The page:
But again, my “belief system”/worldview does not thrive off of mocking other people’s beliefs; that seems completely contrary to loving one’s neighbor as yourself.

So what you’re saying is, it is never okay to get people talking about ideas that don’t make sense?  What you’re saying is, those first people who started to argue against the world being flat should have just kept quiet and loved their ignorant neighbors?

Seems like a pretty lame excuse for being mediocre to me.

Of course I am completely opposed to people killing others for their beliefs…most are.

But you follow a belief system that was largely spread through killing, torturing, burning people alive, etc.?  You seem to conveniently forget this fact.  I guess that things done in the past don’t matter to you.  Why don’t we just all forget the Holocaust as well while we’re at it.

But Maher wasn’t exposing Christians that blow up abortion clinics or Muslim Jihadists.  He was interviewing truck stop Christians and the Jesus actor from a Christian theme park.  I didn’t see the movie, but I’m not sure how these people are linked to death, violence and suffering any more than the next guy.

The point is, without religion, there is no way for religious extremists to exist.  It is the fact that religion provides a base to build extremist ideals upon.  The TRUTH is, without religion, there would NEVER have been a single abortion clinic blown up. 

well as a humanist, i think you have a problem…because, in my experience, telling people they’re nuts doesn’t really bring about much change.  Critics have been telling Christians they were nuts for 2000 years.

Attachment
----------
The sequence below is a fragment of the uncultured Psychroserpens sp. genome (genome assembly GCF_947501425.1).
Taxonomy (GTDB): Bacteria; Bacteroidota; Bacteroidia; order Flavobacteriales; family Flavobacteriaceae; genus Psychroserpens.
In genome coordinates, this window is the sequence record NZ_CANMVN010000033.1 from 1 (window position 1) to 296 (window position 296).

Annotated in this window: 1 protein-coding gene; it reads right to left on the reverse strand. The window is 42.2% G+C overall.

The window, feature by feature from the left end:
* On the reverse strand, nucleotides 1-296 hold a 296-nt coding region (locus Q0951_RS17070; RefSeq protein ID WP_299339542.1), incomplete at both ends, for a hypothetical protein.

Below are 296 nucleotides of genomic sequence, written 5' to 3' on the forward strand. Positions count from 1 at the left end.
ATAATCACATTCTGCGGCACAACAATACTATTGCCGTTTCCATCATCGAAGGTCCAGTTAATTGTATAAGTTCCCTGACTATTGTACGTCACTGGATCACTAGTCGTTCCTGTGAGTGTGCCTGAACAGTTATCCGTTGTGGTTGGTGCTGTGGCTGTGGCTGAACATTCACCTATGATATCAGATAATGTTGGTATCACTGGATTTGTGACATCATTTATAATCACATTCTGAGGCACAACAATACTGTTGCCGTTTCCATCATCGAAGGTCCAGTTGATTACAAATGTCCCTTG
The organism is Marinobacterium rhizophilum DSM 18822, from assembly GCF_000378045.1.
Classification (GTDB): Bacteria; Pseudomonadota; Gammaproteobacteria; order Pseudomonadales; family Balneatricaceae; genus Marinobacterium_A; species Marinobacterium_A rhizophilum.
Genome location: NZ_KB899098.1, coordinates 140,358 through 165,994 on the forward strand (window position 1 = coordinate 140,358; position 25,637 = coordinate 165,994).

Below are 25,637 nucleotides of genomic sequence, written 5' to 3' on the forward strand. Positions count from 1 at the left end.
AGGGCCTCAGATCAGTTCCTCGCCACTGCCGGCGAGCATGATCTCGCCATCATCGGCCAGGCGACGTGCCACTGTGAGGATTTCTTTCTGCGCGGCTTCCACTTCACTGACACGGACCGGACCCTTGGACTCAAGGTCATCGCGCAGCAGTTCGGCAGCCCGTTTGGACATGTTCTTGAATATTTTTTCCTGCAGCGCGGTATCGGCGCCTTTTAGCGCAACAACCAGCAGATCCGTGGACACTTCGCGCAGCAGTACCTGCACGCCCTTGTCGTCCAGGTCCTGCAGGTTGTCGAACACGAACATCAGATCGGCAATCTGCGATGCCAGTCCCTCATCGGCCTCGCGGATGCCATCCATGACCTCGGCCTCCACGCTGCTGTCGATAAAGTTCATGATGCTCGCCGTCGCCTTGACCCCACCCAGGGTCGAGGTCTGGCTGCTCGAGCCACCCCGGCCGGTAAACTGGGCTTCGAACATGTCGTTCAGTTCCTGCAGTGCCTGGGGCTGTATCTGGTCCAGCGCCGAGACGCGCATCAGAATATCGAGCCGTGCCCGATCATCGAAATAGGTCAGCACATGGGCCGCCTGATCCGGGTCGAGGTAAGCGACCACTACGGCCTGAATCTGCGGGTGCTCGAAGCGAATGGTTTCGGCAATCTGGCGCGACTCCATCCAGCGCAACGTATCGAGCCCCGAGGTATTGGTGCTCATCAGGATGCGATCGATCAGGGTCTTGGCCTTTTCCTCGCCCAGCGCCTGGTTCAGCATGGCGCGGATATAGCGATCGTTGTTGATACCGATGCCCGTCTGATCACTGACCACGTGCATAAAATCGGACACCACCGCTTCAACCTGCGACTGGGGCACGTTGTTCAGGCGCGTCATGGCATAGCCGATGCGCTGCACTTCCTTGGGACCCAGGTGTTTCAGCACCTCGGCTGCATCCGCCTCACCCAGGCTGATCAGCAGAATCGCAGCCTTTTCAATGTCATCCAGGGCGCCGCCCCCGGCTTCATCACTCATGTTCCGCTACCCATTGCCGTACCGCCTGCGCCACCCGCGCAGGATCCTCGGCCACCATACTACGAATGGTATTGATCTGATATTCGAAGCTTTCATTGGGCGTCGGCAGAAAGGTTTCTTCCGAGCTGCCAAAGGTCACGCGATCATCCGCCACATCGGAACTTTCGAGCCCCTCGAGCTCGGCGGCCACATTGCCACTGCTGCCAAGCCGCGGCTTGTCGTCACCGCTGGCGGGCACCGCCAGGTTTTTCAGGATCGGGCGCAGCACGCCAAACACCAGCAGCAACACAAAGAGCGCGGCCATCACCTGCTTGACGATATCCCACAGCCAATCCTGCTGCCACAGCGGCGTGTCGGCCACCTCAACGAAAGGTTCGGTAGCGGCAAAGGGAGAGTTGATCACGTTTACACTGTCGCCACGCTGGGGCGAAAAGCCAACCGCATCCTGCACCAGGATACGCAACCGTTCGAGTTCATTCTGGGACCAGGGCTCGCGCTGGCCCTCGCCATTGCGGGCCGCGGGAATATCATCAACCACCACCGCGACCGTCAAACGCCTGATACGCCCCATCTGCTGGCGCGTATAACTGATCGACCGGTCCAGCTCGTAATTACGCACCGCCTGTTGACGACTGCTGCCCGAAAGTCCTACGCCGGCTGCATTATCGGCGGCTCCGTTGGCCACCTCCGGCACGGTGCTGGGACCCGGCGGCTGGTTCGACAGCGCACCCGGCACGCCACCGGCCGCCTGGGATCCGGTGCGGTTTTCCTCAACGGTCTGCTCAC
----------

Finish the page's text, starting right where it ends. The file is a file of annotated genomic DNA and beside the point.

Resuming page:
I never tell anyone directly they are nuts.  This puts them on the offensive and closes their minds to my ideas.  But movies that humorously point out the idiocy of some people’s beliefs CAN bring about change, because it helps to prevent religion from being so taboo and untouchable for debate.

You may seek the greater good of all humanity, but your worldview sets you against the majority of humanity that sees faith in God as exceptionally important.  Maybe you’re not as concerned about humanity as you think.

Just because I don’t agree with people who like to delude themselves doesn’t mean I don’t care about their well-being.  That’s a pretty silly conclusion to draw.

The funny thing is, in my day to day life, I’m much more Christ-like than most Christians, because I expect the best out of people, not the worst as Christians do.  This is why I pick up hitchhikers while Christians drive by and say “that guy probably has a gun.”

  If Maher would take advice, I’d tell him that if you want the average person to listen to you, you shouldn’t ridicule them first.

The point of the movie, again, was to help set people at ease about discussing religion and to help break down the idea that “religion should never be criticized.”  It is to the benefit of humanity to criticize ANYTHING that is not supported by sufficient proof, because that is how society advances.

Perhaps you should just go be Amish and ride in a buggie, because it is obvious you desire the world to remain in a morass of ignorance and mediocrity, free of any reason or use of science.

Oh, and I hope you don’t kill flies or eat meat, because doing so completely nullifies your claim that you value life.  The brain of a fly has 100,000 cells, while a human blastocyst has only 150 cells.

And if you really cared about human life, you wouldn’t want unwanted children to come into existence, because statistical proof shows doing so results in immense costs for society as a whole.  Go read Freakonomics.  Oh wait, that has facts and real information, and you don’t believe in that silly stuff.

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Posted: 08 October 2008 09:34 AM   [ Ignore ]   [ # 27 ]  
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clayforHim648 - 08 October 2008 10:52 AM

But again, my “belief system”/worldview does not thrive off of mocking other people’s beliefs; that seems completely contrary to loving one’s neighbor as yourself.